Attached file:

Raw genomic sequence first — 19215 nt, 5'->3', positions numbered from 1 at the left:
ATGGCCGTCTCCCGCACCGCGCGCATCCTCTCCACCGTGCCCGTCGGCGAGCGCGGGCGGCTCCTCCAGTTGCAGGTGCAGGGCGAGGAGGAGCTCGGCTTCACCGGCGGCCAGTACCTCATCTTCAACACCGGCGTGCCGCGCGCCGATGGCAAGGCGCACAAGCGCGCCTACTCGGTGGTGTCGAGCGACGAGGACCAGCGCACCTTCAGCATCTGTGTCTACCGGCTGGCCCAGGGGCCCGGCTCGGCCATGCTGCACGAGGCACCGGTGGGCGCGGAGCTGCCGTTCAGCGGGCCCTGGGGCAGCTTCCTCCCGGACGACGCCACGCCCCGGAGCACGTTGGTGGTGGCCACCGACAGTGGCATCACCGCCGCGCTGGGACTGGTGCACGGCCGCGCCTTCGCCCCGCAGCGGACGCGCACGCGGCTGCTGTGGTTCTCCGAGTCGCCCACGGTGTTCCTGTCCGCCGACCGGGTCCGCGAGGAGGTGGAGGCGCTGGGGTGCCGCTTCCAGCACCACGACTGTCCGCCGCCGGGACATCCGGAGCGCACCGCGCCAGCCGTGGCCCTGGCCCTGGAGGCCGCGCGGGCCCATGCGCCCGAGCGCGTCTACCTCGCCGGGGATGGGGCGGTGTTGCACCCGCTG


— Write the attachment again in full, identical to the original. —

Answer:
Raw genomic sequence first — 19215 nt, 5'->3', positions numbered from 1 at the left:
ATGGCCGTCTCCCGCACCGCGCGCATCCTCTCCACCGTGCCCGTCGGCGAGCGCGGGCGGCTCCTCCAGTTGCAGGTGCAGGGCGAGGAGGAGCTCGGCTTCACCGGCGGCCAGTACCTCATCTTCAACACCGGCGTGCCGCGCGCCGATGGCAAGGCGCACAAGCGCGCCTACTCGGTGGTGTCGAGCGACGAGGACCAGCGCACCTTCAGCATCTGTGTCTACCGGCTGGCCCAGGGGCCCGGCTCGGCCATGCTGCACGAGGCACCGGTGGGCGCGGAGCTGCCGTTCAGCGGGCCCTGGGGCAGCTTCCTCCCGGACGACGCCACGCCCCGGAGCACGTTGGTGGTGGCCACCGACAGTGGCATCACCGCCGCGCTGGGACTGGTGCACGGCCGCGCCTTCGCCCCGCAGCGGACGCGCACGCGGCTGCTGTGGTTCTCCGAGTCGCCCACGGTGTTCCTGTCCGCCGACCGGGTCCGCGAGGAGGTGGAGGCGCTGGGGTGCCGCTTCCAGCACCACGACTGTCCGCCGCCGGGACATCCGGAGCGCACCGCGCCAGCCGTGGCCCTGGCCCTGGAGGCCGCGCGGGCCCATGCGCCCGAGCGCGTCTACCTCGCCGGGGATGGGGCGGTGTTGCACCCGCTG